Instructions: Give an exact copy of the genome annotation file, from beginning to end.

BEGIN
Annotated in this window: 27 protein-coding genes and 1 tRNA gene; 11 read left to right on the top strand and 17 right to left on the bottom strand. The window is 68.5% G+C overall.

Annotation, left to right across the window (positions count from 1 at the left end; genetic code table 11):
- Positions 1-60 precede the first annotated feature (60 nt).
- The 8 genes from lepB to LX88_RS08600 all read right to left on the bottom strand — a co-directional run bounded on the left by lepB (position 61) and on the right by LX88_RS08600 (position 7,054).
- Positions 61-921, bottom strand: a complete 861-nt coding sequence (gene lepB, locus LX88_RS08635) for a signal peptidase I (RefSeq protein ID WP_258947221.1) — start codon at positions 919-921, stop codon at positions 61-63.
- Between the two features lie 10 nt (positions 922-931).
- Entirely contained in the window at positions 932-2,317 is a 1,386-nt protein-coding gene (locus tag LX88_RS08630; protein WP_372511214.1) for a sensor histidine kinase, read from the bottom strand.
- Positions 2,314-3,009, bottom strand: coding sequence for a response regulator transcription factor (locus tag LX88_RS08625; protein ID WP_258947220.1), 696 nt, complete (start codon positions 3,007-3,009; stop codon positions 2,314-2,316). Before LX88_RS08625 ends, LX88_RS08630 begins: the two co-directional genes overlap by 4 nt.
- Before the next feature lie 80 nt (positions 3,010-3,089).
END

Annotated in this window: 27 protein-coding genes and 1 tRNA gene; 11 read left to right on the top strand and 17 right to left on the bottom strand. The window is 68.5% G+C overall.

Annotation, left to right across the window (positions count from 1 at the left end; genetic code table 11):
- Positions 1-60 precede the first annotated feature (60 nt).
- The 8 genes from lepB to LX88_RS08600 all read right to left on the bottom strand — a co-directional run bounded on the left by lepB (position 61) and on the right by LX88_RS08600 (position 7,054).
- Positions 61-921, bottom strand: a complete 861-nt coding sequence (gene lepB, locus LX88_RS08635) for a signal peptidase I (RefSeq protein ID WP_258947221.1) — start codon at positions 919-921, stop codon at positions 61-63.
- Between the two features lie 10 nt (positions 922-931).
- Entirely contained in the window at positions 932-2,317 is a 1,386-nt protein-coding gene (locus tag LX88_RS08630; protein WP_372511214.1) for a sensor histidine kinase, read from the bottom strand.
- Positions 2,314-3,009, bottom strand: coding sequence for a response regulator transcription factor (locus tag LX88_RS08625; protein ID WP_258947220.1), 696 nt, complete (start codon positions 3,007-3,009; stop codon positions 2,314-2,316). Before LX88_RS08625 ends, LX88_RS08630 begins: the two co-directional genes overlap by 4 nt.
- Before the next feature lie 80 nt (positions 3,010-3,089).